“There is so much opportunity to make simple changes in how we educate and care for pregnant women and new mothers, shared Joy Burkhard, Co-Chair of the Collaborative.”

There are many things that we can do that could have a profound effect, including:

  • Educating women and their husbands during birthing classes

  • Encouraging medical and social work schools to cover maternal depression in course work

  • Asking hospitals to adopt protective sleep times during the fragile time after delivery and to provide women with information about maternal depression at discharge.

  • Creating a credential for mental health professionals and other clinicians who have received training in maternal health so patients and their doctors can identify resources who are informed and able to treat women effectively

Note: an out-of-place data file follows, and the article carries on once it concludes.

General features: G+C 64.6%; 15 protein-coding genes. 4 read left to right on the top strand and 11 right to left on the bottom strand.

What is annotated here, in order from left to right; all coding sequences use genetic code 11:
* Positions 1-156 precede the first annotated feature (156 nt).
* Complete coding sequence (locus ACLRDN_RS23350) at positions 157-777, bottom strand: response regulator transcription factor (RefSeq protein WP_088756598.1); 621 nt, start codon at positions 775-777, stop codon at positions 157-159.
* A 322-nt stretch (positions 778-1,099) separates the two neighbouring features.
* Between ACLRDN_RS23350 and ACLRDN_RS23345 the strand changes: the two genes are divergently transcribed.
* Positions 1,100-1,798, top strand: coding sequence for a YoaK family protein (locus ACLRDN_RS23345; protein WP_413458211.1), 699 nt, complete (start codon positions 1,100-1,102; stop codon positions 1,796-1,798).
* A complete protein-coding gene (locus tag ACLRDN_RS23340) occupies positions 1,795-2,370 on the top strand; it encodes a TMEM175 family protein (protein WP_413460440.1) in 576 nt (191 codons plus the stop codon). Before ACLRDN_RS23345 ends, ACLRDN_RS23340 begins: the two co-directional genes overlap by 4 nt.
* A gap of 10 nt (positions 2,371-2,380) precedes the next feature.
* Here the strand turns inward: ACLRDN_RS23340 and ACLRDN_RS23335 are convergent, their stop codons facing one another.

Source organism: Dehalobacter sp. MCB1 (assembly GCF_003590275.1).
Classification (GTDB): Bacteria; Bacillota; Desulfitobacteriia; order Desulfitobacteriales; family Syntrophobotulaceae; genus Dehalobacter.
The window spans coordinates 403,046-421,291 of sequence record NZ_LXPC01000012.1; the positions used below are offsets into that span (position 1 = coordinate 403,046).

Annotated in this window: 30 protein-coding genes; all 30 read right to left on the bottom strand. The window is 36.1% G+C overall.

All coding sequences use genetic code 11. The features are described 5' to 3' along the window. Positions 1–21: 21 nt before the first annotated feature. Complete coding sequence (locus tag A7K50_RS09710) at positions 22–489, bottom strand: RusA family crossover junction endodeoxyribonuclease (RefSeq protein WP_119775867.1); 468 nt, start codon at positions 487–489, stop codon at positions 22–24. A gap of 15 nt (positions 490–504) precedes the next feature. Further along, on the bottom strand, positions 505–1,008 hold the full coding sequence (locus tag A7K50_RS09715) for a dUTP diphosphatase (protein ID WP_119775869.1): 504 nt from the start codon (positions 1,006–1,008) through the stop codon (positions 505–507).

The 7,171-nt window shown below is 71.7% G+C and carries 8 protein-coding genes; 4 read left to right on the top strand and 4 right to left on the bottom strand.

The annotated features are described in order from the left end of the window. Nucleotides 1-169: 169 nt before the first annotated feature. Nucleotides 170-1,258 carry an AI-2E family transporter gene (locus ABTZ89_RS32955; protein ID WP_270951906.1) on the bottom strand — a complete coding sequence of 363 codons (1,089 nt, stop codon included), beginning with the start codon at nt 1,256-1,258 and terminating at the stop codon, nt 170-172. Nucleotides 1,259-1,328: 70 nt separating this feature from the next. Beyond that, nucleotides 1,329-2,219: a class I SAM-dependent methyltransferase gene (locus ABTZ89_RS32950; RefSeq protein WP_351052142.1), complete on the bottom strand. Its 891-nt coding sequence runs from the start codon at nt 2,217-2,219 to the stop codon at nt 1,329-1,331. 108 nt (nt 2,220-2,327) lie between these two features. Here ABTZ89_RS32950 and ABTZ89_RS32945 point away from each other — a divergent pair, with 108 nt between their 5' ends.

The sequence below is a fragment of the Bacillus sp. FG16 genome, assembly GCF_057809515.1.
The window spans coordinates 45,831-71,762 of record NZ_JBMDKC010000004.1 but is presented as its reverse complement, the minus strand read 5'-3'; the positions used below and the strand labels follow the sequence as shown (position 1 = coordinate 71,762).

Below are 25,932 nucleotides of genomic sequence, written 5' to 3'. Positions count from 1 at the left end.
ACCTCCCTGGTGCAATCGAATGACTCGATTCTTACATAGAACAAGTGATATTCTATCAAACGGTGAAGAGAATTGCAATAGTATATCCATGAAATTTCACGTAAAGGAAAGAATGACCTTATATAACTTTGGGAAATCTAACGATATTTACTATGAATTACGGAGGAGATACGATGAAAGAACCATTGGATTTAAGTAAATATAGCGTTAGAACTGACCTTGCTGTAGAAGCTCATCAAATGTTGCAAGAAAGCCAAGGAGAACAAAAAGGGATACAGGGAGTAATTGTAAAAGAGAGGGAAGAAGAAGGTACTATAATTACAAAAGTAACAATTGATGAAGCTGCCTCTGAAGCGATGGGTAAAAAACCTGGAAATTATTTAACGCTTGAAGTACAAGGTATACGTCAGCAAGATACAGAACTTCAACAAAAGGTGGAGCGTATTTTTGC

• Encouraging health insurance companies to consider reimbursing health care providers for non-traditional arrangements, such as screening performed by a pediatrician who sees a woman frequently during the first year postpartum.

Judy Mikacich, the Collaborative Co-Chair stated, “The mission of the Collaborative is to inspire change.  There were a lot of ideas and business cards exchanged today and commitments made to continue this great work for California’s mothers and families.”

“Thanks again for inviting me to share on the panel.  I thought the day was very powerful and the issues raised will stay in my thinking for quite some time.”

Michelle Brennan-Cooke, PhD
Vice President, Clinical and Network Strategy
Magellan Health Services


“I echo everyone’s sentiments when I say what a great day it was – and it’s going to keep going, because so many connections were made.  I’m spending my evening following up with folks I was able to visit with and begin to form collaborations.”

Emily Dossett MD, MTS